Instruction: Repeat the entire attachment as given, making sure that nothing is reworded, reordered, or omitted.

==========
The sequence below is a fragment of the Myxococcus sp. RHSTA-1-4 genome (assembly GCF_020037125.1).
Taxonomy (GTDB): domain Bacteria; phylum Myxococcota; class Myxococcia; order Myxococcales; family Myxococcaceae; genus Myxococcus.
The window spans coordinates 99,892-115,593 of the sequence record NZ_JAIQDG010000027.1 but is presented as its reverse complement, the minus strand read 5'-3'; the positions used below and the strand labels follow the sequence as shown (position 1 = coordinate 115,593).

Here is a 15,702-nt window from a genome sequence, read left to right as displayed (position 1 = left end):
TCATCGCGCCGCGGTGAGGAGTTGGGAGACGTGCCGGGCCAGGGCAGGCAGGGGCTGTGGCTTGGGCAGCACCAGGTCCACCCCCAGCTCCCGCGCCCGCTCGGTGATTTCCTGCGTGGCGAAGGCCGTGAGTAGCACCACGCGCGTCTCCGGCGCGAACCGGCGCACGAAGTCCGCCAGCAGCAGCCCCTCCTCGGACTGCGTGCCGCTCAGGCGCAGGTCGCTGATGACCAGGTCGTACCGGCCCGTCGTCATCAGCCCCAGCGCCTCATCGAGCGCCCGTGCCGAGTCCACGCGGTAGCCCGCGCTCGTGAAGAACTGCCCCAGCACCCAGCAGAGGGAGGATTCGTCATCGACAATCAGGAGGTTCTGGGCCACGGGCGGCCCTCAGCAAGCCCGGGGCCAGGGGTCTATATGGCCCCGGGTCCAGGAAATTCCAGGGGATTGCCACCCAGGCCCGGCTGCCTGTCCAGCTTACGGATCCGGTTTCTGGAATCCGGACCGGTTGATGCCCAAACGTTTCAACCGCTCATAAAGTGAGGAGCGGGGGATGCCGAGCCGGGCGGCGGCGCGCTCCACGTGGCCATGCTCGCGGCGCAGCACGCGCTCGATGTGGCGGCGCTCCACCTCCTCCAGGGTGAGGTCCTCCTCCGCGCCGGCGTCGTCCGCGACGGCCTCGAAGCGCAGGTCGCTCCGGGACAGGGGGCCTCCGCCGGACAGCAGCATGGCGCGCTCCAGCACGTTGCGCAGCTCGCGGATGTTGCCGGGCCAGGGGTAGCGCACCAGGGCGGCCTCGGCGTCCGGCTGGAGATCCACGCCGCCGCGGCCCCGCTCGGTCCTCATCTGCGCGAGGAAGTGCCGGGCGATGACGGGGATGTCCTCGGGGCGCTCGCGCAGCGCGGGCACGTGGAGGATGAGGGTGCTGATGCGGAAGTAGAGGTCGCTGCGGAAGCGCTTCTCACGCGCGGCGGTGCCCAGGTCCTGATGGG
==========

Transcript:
The sequence below is a fragment of the Myxococcus sp. RHSTA-1-4 genome (assembly GCF_020037125.1).
Taxonomy (GTDB): domain Bacteria; phylum Myxococcota; class Myxococcia; order Myxococcales; family Myxococcaceae; genus Myxococcus.
The window spans coordinates 99,892-115,593 of the sequence record NZ_JAIQDG010000027.1 but is presented as its reverse complement, the minus strand read 5'-3'; the positions used below and the strand labels follow the sequence as shown (position 1 = coordinate 115,593).

Here is a 15,702-nt window from a genome sequence, read left to right as displayed (position 1 = left end):
TCATCGCGCCGCGGTGAGGAGTTGGGAGACGTGCCGGGCCAGGGCAGGCAGGGGCTGTGGCTTGGGCAGCACCAGGTCCACCCCCAGCTCCCGCGCCCGCTCGGTGATTTCCTGCGTGGCGAAGGCCGTGAGTAGCACCACGCGCGTCTCCGGCGCGAACCGGCGCACGAAGTCCGCCAGCAGCAGCCCCTCCTCGGACTGCGTGCCGCTCAGGCGCAGGTCGCTGATGACCAGGTCGTACCGGCCCGTCGTCATCAGCCCCAGCGCCTCATCGAGCGCCCGTGCCGAGTCCACGCGGTAGCCCGCGCTCGTGAAGAACTGCCCCAGCACCCAGCAGAGGGAGGATTCGTCATCGACAATCAGGAGGTTCTGGGCCACGGGCGGCCCTCAGCAAGCCCGGGGCCAGGGGTCTATATGGCCCCGGGTCCAGGAAATTCCAGGGGATTGCCACCCAGGCCCGGCTGCCTGTCCAGCTTACGGATCCGGTTTCTGGAATCCGGACCGGTTGATGCCCAAACGTTTCAACCGCTCATAAAGTGAGGAGCGGGGGATGCCGAGCCGGGCGGCGGCGCGCTCCACGTGGCCATGCTCGCGGCGCAGCACGCGCTCGATGTGGCGGCGCTCCACCTCCTCCAGGGTGAGGTCCTCCTCCGCGCCGGCGTCGTCCGCGACGGCCTCGAAGCGCAGGTCGCTCCGGGACAGGGGGCCTCCGCCGGACAGCAGCATGGCGCGCTCCAGCACGTTGCGCAGCTCGCGGATGTTGCCGGGCCAGGGGTAGCGCACCAGGGCGGCCTCGGCGTCCGGCTGGAGATCCACGCCGCCGCGGCCCCGCTCGGTCCTCATCTGCGCGAGGAAGTGCCGGGCGATGACGGGGATGTCCTCGGGGCGCTCGCGCAGCGCGGGCACGTGGAGGATGAGGGTGCTGATGCGGAAGTAGAGGTCGCTGCGGAAGCGCTTCTCACGCGCGGCGGTGCCCAGGTCCTGATGGG